Cyber Security – A Costly Threat to Businesses
In today’s business world, companies of all sizes are constantly having to protect and monitor all forms of technology such as computers, laptops, mobile phones, tablets making sure that company information is secured computercyber.com at work, home and on the go. In a climate of persistent threats, protecting your cyber space is no longer a requirement but a necessity. In 2010, Canada ranked 6th as the world’s most common target for cyber related crimes and cyber security threats. Canada has also experienced a 53% increase in hacking related crimes in the past year alone. A recent report conducted by the Canadian Association of Police Boards of close to 600 businesses provided some very alarming figures.
49% of respondents have been a victim of cyber crime (cyber crimes include computer viruses, banking and personal information being lost or stolen through the Internet, businesses being hacked and held for ransom, identity theft and interference with critical infrastructure such as power grids, water systems or telephone services).
70% of victims of cyber crime have not reported the crime as they were unsure who to report to or did not think any justice would occur.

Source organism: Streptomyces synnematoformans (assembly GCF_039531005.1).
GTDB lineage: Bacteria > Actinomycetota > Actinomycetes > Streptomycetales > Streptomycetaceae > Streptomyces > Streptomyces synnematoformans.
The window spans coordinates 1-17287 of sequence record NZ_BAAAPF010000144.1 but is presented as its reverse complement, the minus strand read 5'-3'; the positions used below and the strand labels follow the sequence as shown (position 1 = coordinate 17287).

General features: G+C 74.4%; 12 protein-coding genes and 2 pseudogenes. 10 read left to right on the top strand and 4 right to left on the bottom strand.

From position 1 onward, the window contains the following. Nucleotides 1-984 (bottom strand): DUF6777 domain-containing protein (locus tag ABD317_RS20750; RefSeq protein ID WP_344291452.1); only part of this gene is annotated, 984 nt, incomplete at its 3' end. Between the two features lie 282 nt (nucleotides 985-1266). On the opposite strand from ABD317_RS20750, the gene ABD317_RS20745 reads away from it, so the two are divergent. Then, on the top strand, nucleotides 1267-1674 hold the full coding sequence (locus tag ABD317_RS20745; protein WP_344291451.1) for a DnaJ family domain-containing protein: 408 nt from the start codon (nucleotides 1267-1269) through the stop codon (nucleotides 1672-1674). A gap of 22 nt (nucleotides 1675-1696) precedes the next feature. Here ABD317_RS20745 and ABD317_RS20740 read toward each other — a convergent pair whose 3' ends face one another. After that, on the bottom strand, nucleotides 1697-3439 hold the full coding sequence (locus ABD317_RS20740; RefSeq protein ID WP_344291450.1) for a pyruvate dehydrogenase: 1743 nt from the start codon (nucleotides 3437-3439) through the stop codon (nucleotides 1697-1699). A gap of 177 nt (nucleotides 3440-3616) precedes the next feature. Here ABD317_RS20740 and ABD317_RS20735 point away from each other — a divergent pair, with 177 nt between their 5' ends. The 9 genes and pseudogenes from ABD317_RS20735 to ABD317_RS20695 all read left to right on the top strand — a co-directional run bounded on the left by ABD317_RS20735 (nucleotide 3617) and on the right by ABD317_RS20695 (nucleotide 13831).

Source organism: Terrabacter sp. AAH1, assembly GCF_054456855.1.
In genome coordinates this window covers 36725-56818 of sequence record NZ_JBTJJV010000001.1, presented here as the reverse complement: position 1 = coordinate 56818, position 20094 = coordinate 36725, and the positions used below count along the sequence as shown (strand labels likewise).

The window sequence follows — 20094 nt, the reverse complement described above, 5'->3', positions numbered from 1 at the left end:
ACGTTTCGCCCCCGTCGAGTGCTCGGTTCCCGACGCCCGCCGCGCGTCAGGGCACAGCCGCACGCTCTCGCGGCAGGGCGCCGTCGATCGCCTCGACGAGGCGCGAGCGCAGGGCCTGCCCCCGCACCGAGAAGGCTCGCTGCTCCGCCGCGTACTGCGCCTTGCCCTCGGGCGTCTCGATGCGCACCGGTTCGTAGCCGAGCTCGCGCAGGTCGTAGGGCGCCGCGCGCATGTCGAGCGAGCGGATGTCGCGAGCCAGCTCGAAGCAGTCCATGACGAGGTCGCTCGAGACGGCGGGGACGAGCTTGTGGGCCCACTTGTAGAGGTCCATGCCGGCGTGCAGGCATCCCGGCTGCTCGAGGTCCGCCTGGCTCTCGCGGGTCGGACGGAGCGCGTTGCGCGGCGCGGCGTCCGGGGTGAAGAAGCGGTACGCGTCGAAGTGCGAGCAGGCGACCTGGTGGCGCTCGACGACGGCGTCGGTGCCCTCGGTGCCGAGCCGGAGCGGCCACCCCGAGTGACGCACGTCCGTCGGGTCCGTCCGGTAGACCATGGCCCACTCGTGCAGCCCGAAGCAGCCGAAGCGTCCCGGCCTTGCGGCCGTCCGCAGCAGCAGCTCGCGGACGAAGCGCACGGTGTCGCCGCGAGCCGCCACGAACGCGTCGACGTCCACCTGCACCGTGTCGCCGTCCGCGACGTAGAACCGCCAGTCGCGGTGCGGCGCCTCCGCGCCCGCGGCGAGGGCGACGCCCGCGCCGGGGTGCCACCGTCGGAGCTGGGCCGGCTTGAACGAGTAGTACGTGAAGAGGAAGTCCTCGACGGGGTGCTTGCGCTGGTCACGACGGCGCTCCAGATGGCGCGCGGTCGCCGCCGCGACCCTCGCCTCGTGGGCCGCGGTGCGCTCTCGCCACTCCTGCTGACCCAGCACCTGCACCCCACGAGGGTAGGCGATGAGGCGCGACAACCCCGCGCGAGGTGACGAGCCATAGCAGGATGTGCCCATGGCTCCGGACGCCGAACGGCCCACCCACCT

86% of respondents indicate that cyber crime has become a concern.
95% of respondents believe they are being targeted for cyber crime (most respondents believe the greatest threats are identity theft, financial fraud and computer viruses).
Cyber security can be defined as follows:
Securing vital and confidential information such as banking information, client data, and passwords from various forms of online attacks such as hacking, virus and spyware.
The larger the business, the more complex cyber protection can become especially for businesses collecting payments via credit cards online. As millions of dollars’ worth of transactions are conducted on the World Wide Web daily, there is a growing need to impose effective protection and measures to counter and repel cyber related crimes. Businesses must continuously update their software and internal procedures since new threats are being introduced on a daily basis. A news story posted in a local Vancouver paper advised that the police authorities were looking for information on individuals that were embedding technology into Point of Sale Terminals that records credit card information and then transfers the data to purchase products/services online. When the owner of the credit card received their bill, they noticed the merchant where they purchased their product had put through thousands of dollars. The business owner is contacted about these purchases and has no idea what has happened and thus has to spend time looking into the matter that can take days while potentially getting a bad rap from customers and having services suspended by the credit card company. Ultima